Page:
Shell beach is located on Hamelin Road about 45km from Denham, at Shark Bay, Western Australia. The beach stretches approximately 110km with the shell build up between 7-10m deep. By the way, don’t forget to take your sunglasses, because the glare can be blinding.
The beach is covered in millions and millions of small white cockle shells. The shells are known as Cardiid Cockles, a species that live in the coastal waters between Dampier and the Abrolhos Islands in Western Australia.
The reason for this high accumulation of shells is due to the high salinity (salt concentration) in the area between Lharidon Bight and Hamelin Pool. The high salt level results in the rapid breeding of this particular species. Its main predator, the shell grilling gastropods, can not survive very well in the salty conditions, therefore allowing the shells to live quite untroubled in the two bays.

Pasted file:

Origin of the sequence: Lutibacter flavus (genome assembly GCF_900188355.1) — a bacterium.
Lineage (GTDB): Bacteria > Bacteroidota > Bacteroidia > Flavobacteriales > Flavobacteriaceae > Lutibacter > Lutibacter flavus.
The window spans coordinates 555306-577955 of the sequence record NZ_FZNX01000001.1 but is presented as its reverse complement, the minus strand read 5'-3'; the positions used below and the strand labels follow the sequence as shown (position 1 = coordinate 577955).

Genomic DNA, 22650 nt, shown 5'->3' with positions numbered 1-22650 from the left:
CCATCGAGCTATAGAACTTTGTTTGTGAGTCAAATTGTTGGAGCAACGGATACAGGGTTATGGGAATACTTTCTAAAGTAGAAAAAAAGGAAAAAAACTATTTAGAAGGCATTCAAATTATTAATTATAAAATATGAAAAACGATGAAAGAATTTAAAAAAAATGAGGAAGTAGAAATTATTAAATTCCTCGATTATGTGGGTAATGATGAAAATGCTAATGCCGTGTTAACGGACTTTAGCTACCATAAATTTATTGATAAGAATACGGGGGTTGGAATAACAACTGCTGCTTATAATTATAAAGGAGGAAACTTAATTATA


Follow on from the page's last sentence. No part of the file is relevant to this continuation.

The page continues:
The beach has been formed over thousands of years. As storms washed up sediment (sand, debris and shells) from the floor of the bay onto the shore, the strong winds blew away the sand and debris leaving only the shells. Over the years the shells eventually cement together to form soft coquina limestone. This coquina limestone has been quarried and used as blocks to build many of Shark Bay’s old buildings.